The educational use of augmented reality and virtual reality technologies is accelerating. Studies have demonstrated its effectiveness in improved knowledge gain (anatomy) and technical skill acquisition (surgery and line placement), along with empathy, communication skills and clinical decision-making. In certain cases, AR and VR will supplant real-world experience (e.g., the cadaver lab), but more often will be woven into medical school curricula and resident training. Coupled with more robust artificial intelligence, AR/VR will offer bespoke, dynamic scenarios to meet specific learning goals. Furthermore, researchers are combining 3D AR headset displays with older technologies like ultrasound to improve the accuracy of procedures like needle insertion. This will likely become a core competency for medical students.
-200KDOCTOR SHORTAGE, US
-1.3MNURSE SHORTAGE, US
+17MINCREASE IN HEALTHCARE USERS OVER AGE 65
The worst-case scenario is where we are today, but with 20 million more older people.
CEO, American Academy of Physician Associates
Even with new technology, the supply of caregivers may not be large enough to meet demand. The 65-plus population— which consumes three times more healthcare than younger groups—is on a steep growth curve, from 56 million in 2020 to 73 million by 2030. The educational and training pipeline for healthcare workers is too constricted on the front end, and we are losing too many experienced caregivers to burnout in their prime years.
One major reason is a misaligned education pipeline. In the past 20 years medical schools have increased enrollment by more than half, but there’s been no commensurate increase in residency positions. Changes in government policies and funding will be critical in turning the tide. The vast majority (80%) of residency positions are paid for by Medicare, but Congress has added funding for only 1,000 new positions since 1997, and repeated bills to increase funding have failed. In 2022, there were 39,205 residency positions and 42,549 applicants. If underserved populations begin to use healthcare like higher-income Americans—which we would all like to see—there will be a total deficit of 200,000 doctors in the US in the mid-2030s.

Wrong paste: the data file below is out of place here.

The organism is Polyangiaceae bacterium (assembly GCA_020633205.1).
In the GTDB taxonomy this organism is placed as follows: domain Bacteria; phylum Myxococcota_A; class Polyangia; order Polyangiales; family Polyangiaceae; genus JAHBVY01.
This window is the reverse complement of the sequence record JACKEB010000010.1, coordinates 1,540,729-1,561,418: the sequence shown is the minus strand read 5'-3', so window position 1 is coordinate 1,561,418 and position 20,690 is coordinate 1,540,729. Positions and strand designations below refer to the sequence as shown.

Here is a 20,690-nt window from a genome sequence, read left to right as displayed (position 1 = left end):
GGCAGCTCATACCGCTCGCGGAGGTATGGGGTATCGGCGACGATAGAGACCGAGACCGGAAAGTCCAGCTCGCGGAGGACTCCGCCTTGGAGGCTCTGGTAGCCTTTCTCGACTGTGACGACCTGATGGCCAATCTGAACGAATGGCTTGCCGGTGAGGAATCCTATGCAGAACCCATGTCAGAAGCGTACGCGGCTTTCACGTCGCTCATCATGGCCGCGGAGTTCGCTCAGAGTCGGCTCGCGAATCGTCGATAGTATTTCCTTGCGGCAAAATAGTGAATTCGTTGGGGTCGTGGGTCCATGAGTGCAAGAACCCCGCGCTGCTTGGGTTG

Congress and state governments also have failed to increase funding to train new nurses, while restrictions on immigrants are impacting the supply of foreign-born nurses, who make up about one-sixth of the workforce.
By 2025, the nurse shortage will be as much as 450,000; by 2030 it could be up to 1.3 million. Nurse training programs have for years turned away tens of thousands of qualified applicants due to a lack of faculty and clinical training locations. Physician organizations continue to lobby against the expansion of clinical roles for physician assistants and nurse practitioners in order to preserve higher incomes for doctors.
Nurse practitioners (NPs) are more likely than doctors to practice primary care in underserved areas, particularly rural regions. By 2030, a patient will be twice as likely to see an NP versus a doctor for primary care in a rural setting. In primary care, multiple studies and systematic reviews show that NP and PA patient outcomes are similar or better than care provided by physicians alone; they also lower costs. Already, 26 states and Washington, DC, have passed laws that allow NPs to practice independent of physician supervision. By 2030, more than 40 states will have similar laws, which will help NPs and PAs deliver effective care to more diverse populations, especially those where access to care is a major impediment.
Ninety-nine percent of the reason we can’t get full practice authority passed in all states is because of the physicians.
Chief Officer, Nursing Regulation, National Council of State Boards of Nursing
A recent study published in the American Economic Review highlighted the potential of creating a more ethnically diverse workforce. The study, conducted in Oakland, California, showed that African American men were more likely to agree to preventive services after meeting with an African American doctor. The study authors concluded that increasing the number of black doctors could reduce gaps in black-white mortality by 19%.
CREATING A DIVERSE HEALTHCARE WORKFORCE
A diverse country needs ethnically and socioeconomically diverse doctors. Teaching hospitals play a critical role in our healthcare system by providing exceptional medical care and helping to catalyze medical innovation. The Association of American Medical Colleges (AAMC), a large network consisting of over 150 medical schools, 400 teaching hospitals and nearly 80 academic societies, has created an educational framework to help medical schools increase diversity in healthcare.
The overwhelming majority of medical schools and teaching hospitals have diversity initiatives, and the class of 2021 was the most ethnically and racially diverse yet. Geographic and socioeconomic diversity remains a challenge. Only 5% of medical school matriculants are from rural counties and only 5% come from families in the lowest 20% by income. In the medium term, the focus on ethnic and racial diversity will be matched by geographical and socioeconomic considerations.
As the medical students become more diverse, schools’ curricula are being redesigned to embed racial considerations. In 2022, spurred by students, the Jacobs School of Medicine and Biomedical Sciences at the University at Buffalo introduced a new medical curriculum with antiracism at its core. Rather than relegate the issue to stand-alone courses, the Jacobs School integrates antiracism holistically, highlighting the theme across all educational settings.
Academic medical institutions should be a driver of economic development in underserved communities. Beyond creating career paths for students, they are an engine of economic growth and opportunity by attracting startups, labs and other new businesses. Medical schools can improve the health of citizens and the local economy at the same time.
Allison Brashear, MD, MBA
Vice President for Health Sciences and Dean of the Jacobs School of Medicine and Biomedical Sciences